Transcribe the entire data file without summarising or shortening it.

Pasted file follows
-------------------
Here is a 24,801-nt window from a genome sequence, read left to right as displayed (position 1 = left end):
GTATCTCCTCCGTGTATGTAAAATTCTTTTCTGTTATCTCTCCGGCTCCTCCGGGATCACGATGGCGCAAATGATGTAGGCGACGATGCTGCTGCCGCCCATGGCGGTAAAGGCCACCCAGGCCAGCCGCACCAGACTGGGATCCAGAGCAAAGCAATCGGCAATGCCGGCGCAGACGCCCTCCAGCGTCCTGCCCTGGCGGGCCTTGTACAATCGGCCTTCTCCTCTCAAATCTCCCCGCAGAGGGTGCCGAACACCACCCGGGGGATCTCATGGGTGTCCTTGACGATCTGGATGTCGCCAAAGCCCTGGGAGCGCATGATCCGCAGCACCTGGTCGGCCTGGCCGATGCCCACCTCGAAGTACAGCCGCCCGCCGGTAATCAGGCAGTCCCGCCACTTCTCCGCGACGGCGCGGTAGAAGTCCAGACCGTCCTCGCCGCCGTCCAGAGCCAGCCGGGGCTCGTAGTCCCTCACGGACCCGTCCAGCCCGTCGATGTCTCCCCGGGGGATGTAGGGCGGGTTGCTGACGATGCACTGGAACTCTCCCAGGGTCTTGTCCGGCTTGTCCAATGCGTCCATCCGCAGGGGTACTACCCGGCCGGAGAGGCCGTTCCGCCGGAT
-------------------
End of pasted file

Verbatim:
Here is a 24,801-nt window from a genome sequence, read left to right as displayed (position 1 = left end):
GTATCTCCTCCGTGTATGTAAAATTCTTTTCTGTTATCTCTCCGGCTCCTCCGGGATCACGATGGCGCAAATGATGTAGGCGACGATGCTGCTGCCGCCCATGGCGGTAAAGGCCACCCAGGCCAGCCGCACCAGACTGGGATCCAGAGCAAAGCAATCGGCAATGCCGGCGCAGACGCCCTCCAGCGTCCTGCCCTGGCGGGCCTTGTACAATCGGCCTTCTCCTCTCAAATCTCCCCGCAGAGGGTGCCGAACACCACCCGGGGGATCTCATGGGTGTCCTTGACGATCTGGATGTCGCCAAAGCCCTGGGAGCGCATGATCCGCAGCACCTGGTCGGCCTGGCCGATGCCCACCTCGAAGTACAGCCGCCCGCCGGTAATCAGGCAGTCCCGCCACTTCTCCGCGACGGCGCGGTAGAAGTCCAGACCGTCCTCGCCGCCGTCCAGAGCCAGCCGGGGCTCGTAGTCCCTCACGGACCCGTCCAGCCCGTCGATGTCTCCCCGGGGGATGTAGGGCGGGTTGCTGACGATGCACTGGAACTCTCCCAGGGTCTTGTCCGGCTTGTCCAATGCGTCCATCCGCAGGGGTACTACCCGGCCGGAGAGGCCGTTCCGCCGGAT